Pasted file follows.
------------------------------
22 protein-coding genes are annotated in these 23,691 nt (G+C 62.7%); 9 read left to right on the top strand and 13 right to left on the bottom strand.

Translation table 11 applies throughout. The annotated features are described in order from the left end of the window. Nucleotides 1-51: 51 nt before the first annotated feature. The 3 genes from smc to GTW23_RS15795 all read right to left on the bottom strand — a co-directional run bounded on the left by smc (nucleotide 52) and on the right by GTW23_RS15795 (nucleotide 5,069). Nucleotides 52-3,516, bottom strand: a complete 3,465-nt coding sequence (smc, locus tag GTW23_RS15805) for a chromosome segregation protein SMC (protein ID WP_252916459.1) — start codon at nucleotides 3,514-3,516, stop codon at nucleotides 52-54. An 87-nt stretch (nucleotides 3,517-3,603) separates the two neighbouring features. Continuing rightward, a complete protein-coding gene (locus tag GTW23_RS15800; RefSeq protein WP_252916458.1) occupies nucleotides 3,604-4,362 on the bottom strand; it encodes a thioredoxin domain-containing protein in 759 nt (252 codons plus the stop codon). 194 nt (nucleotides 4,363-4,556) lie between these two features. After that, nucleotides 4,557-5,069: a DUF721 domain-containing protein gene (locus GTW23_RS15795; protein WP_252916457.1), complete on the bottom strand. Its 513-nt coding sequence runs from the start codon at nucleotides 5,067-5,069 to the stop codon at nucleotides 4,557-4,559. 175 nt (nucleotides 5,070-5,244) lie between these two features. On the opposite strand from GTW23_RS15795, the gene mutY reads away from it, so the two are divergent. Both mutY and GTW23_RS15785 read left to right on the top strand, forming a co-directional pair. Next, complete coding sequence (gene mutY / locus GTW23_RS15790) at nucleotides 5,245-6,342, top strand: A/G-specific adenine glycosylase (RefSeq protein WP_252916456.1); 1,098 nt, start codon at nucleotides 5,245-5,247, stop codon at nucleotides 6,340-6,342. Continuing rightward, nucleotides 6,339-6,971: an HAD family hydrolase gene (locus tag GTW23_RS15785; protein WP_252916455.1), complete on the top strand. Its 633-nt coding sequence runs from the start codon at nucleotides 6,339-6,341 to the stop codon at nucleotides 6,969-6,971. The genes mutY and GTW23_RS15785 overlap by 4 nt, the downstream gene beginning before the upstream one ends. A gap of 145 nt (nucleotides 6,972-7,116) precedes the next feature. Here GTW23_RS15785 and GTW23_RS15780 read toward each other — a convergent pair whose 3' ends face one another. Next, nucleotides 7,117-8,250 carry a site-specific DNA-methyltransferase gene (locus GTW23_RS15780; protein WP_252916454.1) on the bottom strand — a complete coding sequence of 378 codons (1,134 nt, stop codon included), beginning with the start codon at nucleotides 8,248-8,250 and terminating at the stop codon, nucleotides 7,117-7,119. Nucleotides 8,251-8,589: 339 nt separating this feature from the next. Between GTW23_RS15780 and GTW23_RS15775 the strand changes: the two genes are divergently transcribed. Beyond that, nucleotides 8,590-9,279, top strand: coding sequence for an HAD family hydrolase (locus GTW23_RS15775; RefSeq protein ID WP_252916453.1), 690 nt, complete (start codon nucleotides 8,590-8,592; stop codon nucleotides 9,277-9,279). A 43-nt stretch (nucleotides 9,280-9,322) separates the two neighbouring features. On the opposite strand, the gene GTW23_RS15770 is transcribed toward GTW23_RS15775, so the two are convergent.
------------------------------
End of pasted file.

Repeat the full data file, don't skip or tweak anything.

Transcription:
22 protein-coding genes are annotated in these 23,691 nt (G+C 62.7%); 9 read left to right on the top strand and 13 right to left on the bottom strand.

Translation table 11 applies throughout. The annotated features are described in order from the left end of the window. Nucleotides 1-51: 51 nt before the first annotated feature. The 3 genes from smc to GTW23_RS15795 all read right to left on the bottom strand — a co-directional run bounded on the left by smc (nucleotide 52) and on the right by GTW23_RS15795 (nucleotide 5,069). Nucleotides 52-3,516, bottom strand: a complete 3,465-nt coding sequence (smc, locus tag GTW23_RS15805) for a chromosome segregation protein SMC (protein ID WP_252916459.1) — start codon at nucleotides 3,514-3,516, stop codon at nucleotides 52-54. An 87-nt stretch (nucleotides 3,517-3,603) separates the two neighbouring features. Continuing rightward, a complete protein-coding gene (locus tag GTW23_RS15800; RefSeq protein WP_252916458.1) occupies nucleotides 3,604-4,362 on the bottom strand; it encodes a thioredoxin domain-containing protein in 759 nt (252 codons plus the stop codon). 194 nt (nucleotides 4,363-4,556) lie between these two features. After that, nucleotides 4,557-5,069: a DUF721 domain-containing protein gene (locus GTW23_RS15795; protein WP_252916457.1), complete on the bottom strand. Its 513-nt coding sequence runs from the start codon at nucleotides 5,067-5,069 to the stop codon at nucleotides 4,557-4,559. 175 nt (nucleotides 5,070-5,244) lie between these two features. On the opposite strand from GTW23_RS15795, the gene mutY reads away from it, so the two are divergent. Both mutY and GTW23_RS15785 read left to right on the top strand, forming a co-directional pair. Next, complete coding sequence (gene mutY / locus GTW23_RS15790) at nucleotides 5,245-6,342, top strand: A/G-specific adenine glycosylase (RefSeq protein WP_252916456.1); 1,098 nt, start codon at nucleotides 5,245-5,247, stop codon at nucleotides 6,340-6,342. Continuing rightward, nucleotides 6,339-6,971: an HAD family hydrolase gene (locus tag GTW23_RS15785; protein WP_252916455.1), complete on the top strand. Its 633-nt coding sequence runs from the start codon at nucleotides 6,339-6,341 to the stop codon at nucleotides 6,969-6,971. The genes mutY and GTW23_RS15785 overlap by 4 nt, the downstream gene beginning before the upstream one ends. A gap of 145 nt (nucleotides 6,972-7,116) precedes the next feature. Here GTW23_RS15785 and GTW23_RS15780 read toward each other — a convergent pair whose 3' ends face one another. Next, nucleotides 7,117-8,250 carry a site-specific DNA-methyltransferase gene (locus GTW23_RS15780; protein WP_252916454.1) on the bottom strand — a complete coding sequence of 378 codons (1,134 nt, stop codon included), beginning with the start codon at nucleotides 8,248-8,250 and terminating at the stop codon, nucleotides 7,117-7,119. Nucleotides 8,251-8,589: 339 nt separating this feature from the next. Between GTW23_RS15780 and GTW23_RS15775 the strand changes: the two genes are divergently transcribed. Beyond that, nucleotides 8,590-9,279, top strand: coding sequence for an HAD family hydrolase (locus GTW23_RS15775; RefSeq protein ID WP_252916453.1), 690 nt, complete (start codon nucleotides 8,590-8,592; stop codon nucleotides 9,277-9,279). A 43-nt stretch (nucleotides 9,280-9,322) separates the two neighbouring features. On the opposite strand, the gene GTW23_RS15770 is transcribed toward GTW23_RS15775, so the two are convergent.